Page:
The number of federally regulated opioid treatment programs (OTPs) in the U.S. has been increasing considerably, and data demonstrate that many of the programs have expanded beyond their methadone treatment roots.
According to a newly released report from the Substance Abuse and Mental Health Services Administration (SAMHSA), more than half of OTPs (58%) also offered buprenorphine treatment by the end of last year. In 2003, only 11% of OTPs offered buprenorphine in addition to methadone. The report's data were generated from SAMHSA's National Survey of Substance Abuse Treatment Services.
In addition, in 2015 a total of 23% of OTPs offered injectable naltrexone for the treatment of opioid dependence, a figure more than double that seen in 2011.
The total number of OTPs in the U.S. increased from 1,067 in 2003 to 1,482 at the end of 2016, according to the survey. Through 2015, more than 356,000 individuals were receiving methadone in the clinic programs. “Clients receiving treatment with methadone accounted for approximately 21 to 25 percent of all substance abuse treatment clients each year,” the SAMHSA report states.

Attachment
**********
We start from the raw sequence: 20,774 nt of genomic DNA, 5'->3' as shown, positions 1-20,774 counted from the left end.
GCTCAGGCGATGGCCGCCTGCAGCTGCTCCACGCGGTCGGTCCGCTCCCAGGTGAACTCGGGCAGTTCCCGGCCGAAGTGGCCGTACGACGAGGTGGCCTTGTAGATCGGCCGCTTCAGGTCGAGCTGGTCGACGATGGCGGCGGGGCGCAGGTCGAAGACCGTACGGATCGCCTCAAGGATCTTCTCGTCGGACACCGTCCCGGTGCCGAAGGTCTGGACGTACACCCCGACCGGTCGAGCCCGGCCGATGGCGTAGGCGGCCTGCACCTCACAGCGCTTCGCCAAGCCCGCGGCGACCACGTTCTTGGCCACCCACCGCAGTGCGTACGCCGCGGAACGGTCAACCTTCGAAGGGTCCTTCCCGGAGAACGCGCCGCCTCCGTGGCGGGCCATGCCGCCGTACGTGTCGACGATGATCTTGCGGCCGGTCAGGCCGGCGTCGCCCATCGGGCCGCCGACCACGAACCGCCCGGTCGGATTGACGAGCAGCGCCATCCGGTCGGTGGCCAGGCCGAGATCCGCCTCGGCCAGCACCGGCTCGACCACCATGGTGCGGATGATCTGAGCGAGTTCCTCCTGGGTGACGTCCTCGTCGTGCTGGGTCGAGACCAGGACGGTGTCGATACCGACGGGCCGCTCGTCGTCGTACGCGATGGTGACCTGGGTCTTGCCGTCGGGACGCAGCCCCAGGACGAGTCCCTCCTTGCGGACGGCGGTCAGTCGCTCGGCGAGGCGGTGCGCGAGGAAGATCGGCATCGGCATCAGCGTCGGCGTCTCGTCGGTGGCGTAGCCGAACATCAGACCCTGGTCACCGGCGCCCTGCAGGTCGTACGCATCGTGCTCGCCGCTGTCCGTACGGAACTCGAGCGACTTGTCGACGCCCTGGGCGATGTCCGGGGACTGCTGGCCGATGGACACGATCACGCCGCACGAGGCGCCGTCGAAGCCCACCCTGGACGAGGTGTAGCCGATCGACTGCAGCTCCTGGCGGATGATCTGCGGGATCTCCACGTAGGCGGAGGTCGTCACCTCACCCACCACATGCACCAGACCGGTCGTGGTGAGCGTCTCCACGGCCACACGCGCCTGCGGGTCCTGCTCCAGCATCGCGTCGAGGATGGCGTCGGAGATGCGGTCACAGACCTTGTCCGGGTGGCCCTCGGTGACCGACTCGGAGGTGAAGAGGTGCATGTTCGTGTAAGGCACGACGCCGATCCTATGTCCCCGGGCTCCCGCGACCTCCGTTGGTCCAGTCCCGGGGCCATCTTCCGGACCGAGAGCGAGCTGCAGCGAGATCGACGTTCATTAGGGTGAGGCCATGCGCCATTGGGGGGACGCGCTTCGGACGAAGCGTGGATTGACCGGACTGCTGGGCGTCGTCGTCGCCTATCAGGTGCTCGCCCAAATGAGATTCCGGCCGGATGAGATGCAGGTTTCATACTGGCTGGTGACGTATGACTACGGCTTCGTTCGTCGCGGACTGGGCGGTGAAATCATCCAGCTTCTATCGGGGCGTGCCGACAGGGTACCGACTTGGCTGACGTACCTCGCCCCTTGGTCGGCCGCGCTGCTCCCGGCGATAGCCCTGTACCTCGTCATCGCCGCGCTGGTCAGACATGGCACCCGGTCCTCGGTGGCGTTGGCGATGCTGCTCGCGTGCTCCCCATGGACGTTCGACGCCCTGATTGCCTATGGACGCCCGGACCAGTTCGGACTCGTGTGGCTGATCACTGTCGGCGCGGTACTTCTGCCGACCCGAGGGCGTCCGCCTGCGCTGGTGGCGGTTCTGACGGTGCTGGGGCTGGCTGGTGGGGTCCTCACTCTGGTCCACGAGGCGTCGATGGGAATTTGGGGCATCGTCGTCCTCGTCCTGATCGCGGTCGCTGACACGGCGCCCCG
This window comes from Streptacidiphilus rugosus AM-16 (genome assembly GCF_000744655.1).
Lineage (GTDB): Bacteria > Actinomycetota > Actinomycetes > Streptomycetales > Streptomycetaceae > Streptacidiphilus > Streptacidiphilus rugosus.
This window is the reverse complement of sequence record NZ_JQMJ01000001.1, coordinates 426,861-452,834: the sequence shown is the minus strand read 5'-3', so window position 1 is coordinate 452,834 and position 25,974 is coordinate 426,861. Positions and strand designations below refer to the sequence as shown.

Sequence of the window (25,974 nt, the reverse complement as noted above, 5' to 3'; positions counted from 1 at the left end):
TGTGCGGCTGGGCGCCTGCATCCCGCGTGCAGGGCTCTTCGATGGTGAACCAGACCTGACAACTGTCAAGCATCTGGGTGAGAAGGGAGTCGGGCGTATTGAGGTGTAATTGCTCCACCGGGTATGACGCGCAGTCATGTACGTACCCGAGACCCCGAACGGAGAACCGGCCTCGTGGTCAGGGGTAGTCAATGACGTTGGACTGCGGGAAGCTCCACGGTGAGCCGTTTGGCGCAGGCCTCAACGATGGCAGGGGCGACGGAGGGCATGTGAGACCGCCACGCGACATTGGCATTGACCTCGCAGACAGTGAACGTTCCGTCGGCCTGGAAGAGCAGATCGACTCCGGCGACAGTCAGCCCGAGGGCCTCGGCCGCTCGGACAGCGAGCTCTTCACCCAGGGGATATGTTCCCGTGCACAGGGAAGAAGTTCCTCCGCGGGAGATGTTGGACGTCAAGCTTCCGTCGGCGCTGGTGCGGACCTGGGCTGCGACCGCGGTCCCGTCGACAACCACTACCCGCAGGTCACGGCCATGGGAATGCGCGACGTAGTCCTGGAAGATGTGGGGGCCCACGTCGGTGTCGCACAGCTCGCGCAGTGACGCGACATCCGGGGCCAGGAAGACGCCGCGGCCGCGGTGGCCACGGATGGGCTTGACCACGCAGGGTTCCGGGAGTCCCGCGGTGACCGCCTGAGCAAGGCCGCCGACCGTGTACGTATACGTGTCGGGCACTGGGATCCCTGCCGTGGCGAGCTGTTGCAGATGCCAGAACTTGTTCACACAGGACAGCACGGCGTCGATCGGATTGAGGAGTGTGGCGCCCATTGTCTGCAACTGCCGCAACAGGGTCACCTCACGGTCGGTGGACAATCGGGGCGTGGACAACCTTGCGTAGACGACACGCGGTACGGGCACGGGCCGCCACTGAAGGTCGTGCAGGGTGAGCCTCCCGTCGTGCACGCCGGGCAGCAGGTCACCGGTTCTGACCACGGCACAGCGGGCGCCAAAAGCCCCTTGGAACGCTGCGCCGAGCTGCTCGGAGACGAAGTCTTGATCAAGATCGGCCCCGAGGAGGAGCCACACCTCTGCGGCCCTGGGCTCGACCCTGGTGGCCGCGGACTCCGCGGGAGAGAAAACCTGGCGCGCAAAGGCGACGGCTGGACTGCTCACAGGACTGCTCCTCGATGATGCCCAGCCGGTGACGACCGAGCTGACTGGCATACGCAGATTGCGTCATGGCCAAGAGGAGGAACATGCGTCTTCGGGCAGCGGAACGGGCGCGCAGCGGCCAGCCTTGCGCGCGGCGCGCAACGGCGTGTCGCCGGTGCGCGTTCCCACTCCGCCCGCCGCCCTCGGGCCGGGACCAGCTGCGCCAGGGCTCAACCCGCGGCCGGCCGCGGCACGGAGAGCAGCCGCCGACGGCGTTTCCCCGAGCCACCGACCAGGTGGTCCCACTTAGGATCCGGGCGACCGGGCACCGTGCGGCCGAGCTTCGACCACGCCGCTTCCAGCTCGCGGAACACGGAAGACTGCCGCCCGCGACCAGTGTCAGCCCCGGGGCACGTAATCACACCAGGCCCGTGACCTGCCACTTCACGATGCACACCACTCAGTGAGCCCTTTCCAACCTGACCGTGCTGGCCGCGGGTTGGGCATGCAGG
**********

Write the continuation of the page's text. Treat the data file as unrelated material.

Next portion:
The report adds, “The dramatic increase in the number of clients receiving buprenorphine through treatment facilities is an indication of the demand for safe and effective medications for the treatment of opioid use disorder in the context of a broader treatment program.”